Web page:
Sometimes the best questions are the ones not being asked.
In the Canadian political arena, there are a couple or more in that category.
I’ll go to the biggest one right off the bat: Why and how has the “goal” of getting to net-zero emissions become such a doctrine?
Another way of phrasing the same question is: What’s so wrong, what’s so defective in our current energy system that the Liberal government has pledged, as its absolute priority, to replace it?
Having a secure and tested energy system is a very big deal for any nation, but having a secure and tested energy supply is the quintessential necessity for a vast northern country — really vast — that is also the home of a wealthy, modern economy.
A subsidiary question is: Does the government of a Confederation have the right, the legislative competence to declare the central industry of one of the provinces within that Confederation outmoded?
And on that premise make it a national policy to destroy the economic well-being of that province?
And on that question, if one steps back just a minute, is it not amazing, incredible even, that shutting down the industrial base of an entire province is declared as the Number one priority, one laden with moral as well as political content by those in Ottawa who have elevated it to national policy — and this is accepted as normal or acceptable or yes, even noble in the context of “our fight against global warming?”
Is it really acceptable in our Confederation to single out one province to bear the majority weight and economic devastation of this “fight?”
The real and overriding question, however, is why does Canada, or more accurately, why does the government of Canada profess we have a “duty” to the world to work toward eradicating the energy supply and system that we already have, that has mostly served us well, that has brought fortune and security to the nation?
Why is the energy future of Canada under the ethos and edicts of the United Nations’ IPCC?
What is this world we have a “duty” towards? Should we ransack our current energy platform because we have a duty to — say, Russia?
Or, more tellingly, does Canada have a moral obligation to shut down the oilsands, antagonize all of Alberta (and jeopardize the national economy with its futuristic visions of a “great transition”), because we have a “duty” towards China?
Were we to ask the leaders of the great country of India, who are very much not on side with this same IPCC, whether Canada has an obligation, a “duty” to Delhi to shut down Fort McMurray, they would probably throw up their hands in astonishment that the question is even being put to them.
This “duty” that I insist on keeping in quotation marks, as far as I can tell is one self-declared and self-imposed by Prime Minister Justin Trudeau, and flows from his obsessive conviction that he — along with previous adviser Gerry Butts, climate crusader/previous environment minister Catherine McKenna, and previous Greenpeace activist/current environment minister Steven Guilbeault — must be a “leader” in the holy war against global warming.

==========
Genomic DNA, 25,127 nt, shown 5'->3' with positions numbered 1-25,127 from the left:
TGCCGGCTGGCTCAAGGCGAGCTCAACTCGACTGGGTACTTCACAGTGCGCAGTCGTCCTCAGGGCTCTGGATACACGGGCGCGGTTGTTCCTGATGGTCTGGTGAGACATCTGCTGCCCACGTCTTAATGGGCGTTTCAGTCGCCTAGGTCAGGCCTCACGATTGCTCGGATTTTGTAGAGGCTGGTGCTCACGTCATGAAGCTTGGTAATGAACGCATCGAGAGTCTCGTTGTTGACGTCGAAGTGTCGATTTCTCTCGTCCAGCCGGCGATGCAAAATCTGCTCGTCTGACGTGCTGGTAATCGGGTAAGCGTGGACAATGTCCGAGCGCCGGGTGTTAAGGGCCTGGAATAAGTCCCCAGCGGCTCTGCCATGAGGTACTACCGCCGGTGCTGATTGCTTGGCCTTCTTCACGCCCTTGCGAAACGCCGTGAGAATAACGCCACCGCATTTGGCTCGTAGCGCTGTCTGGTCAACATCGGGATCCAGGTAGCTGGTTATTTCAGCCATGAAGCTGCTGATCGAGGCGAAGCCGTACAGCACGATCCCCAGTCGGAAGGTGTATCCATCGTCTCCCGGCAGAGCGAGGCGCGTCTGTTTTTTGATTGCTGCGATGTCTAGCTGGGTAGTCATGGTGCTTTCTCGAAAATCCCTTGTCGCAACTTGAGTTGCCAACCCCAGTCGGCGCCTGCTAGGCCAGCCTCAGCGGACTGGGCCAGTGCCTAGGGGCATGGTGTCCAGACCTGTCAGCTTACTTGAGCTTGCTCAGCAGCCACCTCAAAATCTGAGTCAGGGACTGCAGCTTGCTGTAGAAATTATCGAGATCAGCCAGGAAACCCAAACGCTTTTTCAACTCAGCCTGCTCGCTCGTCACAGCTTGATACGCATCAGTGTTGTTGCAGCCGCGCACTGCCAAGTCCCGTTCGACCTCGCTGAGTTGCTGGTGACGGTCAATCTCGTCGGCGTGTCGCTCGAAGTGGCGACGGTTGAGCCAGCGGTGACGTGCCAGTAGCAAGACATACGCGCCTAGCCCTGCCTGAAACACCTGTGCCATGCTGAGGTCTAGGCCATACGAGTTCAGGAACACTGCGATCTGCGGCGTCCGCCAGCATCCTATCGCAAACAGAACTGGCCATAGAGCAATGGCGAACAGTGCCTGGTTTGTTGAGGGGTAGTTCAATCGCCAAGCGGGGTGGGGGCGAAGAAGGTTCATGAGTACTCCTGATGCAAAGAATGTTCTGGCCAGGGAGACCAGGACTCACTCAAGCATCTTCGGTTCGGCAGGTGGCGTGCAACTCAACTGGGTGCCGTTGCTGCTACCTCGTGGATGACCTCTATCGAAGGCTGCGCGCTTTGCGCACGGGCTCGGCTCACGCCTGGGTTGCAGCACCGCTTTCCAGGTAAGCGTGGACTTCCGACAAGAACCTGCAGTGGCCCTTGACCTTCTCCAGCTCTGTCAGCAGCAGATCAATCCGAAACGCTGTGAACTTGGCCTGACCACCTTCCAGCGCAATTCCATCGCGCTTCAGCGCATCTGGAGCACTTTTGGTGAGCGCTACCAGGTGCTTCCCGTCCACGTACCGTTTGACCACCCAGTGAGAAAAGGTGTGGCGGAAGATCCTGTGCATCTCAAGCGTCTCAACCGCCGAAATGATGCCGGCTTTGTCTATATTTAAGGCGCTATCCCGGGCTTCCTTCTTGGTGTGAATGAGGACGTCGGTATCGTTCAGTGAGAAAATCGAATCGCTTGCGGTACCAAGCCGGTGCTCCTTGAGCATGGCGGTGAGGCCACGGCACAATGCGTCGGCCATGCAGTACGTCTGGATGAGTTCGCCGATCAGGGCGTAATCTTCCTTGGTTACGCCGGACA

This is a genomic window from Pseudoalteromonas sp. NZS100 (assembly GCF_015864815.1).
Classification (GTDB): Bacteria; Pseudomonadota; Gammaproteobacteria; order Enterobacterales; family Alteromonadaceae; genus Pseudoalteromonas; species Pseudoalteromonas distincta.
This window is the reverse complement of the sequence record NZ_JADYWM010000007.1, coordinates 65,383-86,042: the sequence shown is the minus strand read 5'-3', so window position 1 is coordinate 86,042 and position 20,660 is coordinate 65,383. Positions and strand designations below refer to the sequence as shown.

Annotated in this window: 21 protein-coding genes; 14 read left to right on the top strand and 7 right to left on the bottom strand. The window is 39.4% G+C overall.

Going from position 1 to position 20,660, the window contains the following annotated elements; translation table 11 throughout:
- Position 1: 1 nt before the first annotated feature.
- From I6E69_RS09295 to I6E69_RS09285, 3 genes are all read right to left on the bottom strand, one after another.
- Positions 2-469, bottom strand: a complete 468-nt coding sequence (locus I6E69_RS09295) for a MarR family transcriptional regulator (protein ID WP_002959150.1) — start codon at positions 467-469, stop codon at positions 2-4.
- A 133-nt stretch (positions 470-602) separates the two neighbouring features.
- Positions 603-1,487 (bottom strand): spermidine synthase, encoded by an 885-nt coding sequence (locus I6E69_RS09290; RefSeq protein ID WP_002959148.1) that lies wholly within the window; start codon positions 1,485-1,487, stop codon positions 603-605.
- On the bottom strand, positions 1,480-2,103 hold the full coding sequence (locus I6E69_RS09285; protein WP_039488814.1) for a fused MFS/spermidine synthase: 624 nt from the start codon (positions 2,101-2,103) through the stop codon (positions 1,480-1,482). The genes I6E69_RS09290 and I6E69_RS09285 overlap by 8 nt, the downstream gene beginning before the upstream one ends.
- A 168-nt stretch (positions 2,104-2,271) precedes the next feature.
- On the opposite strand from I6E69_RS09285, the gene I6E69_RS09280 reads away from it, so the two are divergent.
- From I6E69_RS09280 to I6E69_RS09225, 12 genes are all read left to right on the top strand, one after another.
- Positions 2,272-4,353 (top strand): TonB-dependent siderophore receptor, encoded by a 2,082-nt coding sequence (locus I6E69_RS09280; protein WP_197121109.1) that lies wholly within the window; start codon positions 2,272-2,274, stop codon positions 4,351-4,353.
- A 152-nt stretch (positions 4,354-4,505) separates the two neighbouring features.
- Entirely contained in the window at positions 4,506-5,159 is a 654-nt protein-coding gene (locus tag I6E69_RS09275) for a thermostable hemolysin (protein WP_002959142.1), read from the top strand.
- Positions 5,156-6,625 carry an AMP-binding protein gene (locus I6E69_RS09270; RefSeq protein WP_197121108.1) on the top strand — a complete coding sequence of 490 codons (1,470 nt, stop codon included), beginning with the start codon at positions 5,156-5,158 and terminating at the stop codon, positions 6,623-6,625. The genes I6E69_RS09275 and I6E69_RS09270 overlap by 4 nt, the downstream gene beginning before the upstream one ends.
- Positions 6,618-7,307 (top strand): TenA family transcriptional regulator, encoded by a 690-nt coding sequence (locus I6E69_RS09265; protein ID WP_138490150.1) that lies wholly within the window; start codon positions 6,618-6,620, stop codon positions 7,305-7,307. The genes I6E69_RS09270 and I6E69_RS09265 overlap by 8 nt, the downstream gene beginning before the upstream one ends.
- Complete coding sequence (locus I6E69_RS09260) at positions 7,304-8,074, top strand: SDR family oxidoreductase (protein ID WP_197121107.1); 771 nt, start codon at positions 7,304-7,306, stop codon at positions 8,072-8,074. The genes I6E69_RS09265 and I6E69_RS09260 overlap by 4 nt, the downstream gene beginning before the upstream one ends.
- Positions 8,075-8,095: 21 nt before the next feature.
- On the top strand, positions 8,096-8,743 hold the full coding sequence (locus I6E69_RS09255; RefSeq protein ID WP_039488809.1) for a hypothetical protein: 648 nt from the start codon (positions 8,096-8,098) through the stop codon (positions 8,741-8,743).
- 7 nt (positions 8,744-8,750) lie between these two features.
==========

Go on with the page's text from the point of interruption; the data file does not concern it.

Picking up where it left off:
On substance, Canada can do nothing substantial about global warming. Canceling the economy of Calgary will not stop the disappearance of the glaciers, lower the sea levels off the Maldives, or rescue one skinny polar bear off a well-photographed ice-floe.
You may have noticed Canada has stalled its economy for over two years and has likely seen the immiseration of thousands of small businesses, restaurants, and services.
We have also piled on gargantuan deficits and debt — they are both at historic levels. We are seeing wealth-destroying inflation at levels unseen since the early ’90s. We’re still in this mismanaged and liberty-choking COVID crisis playing havoc with the economy.
So there is another not-much-asked question: Is the current state of Canada one in which the government, by fiat, with the assent of every political party, should conduct the greatest re-engineering of the fundamentals of the nation’s most essential and fundamental industry?
The summary question is: Why are we on this useless, damaging crusade? I know it’s very much in opposition to the current liturgy to put the question, but why does Canada have any special or even routine obligation to the “world” — or more precisely the mandarins who gather in Paris and Rio and Glasgow — to wreck our working economy in pursuit of some wild notion that this country can function on a forest of windmills (parts from China) and glazed hectares of solar panels?
The global-warming obsession of this current government is the most absurd and senseless fixation of any government since Sir John A. set us up as a country.
The greatest part of that absurdity is how easily all bend to it, all speak the pious words of “net-zero” as if they were summoning a genie, as our deluded leaders prate in foreign capitals about the brave new world they are about to call into being.
The same leaders who can’t manage a payroll system, dig a few wells and provide clean water, who shut down Parliament but party abroad with maskless faces laughing at jokes — of which I suspect we are the butt.
They do not have the intellectual competence to engineer this “transition.” As a minority government, they do not have the mandate either.
Yet witness the ease with which the press, academia, and all who might be regarded as “thought leaders” — a dubious category at the best of times, but dismal at the present — are all abundantly and fervidly on board.
Canada has no “duty” to the world in this farcical pursuit of “net-zero” and we will gravely injure our county if we don’t desist.
And, once again I caution, we will drive a wedge in Confederation if a policy that treats Alberta as a scapegoat and forces it to carry the burden of an Ottawa obsession, is not abandoned.
Conclusion: Canada should take itself out of all international agreements on global warming.
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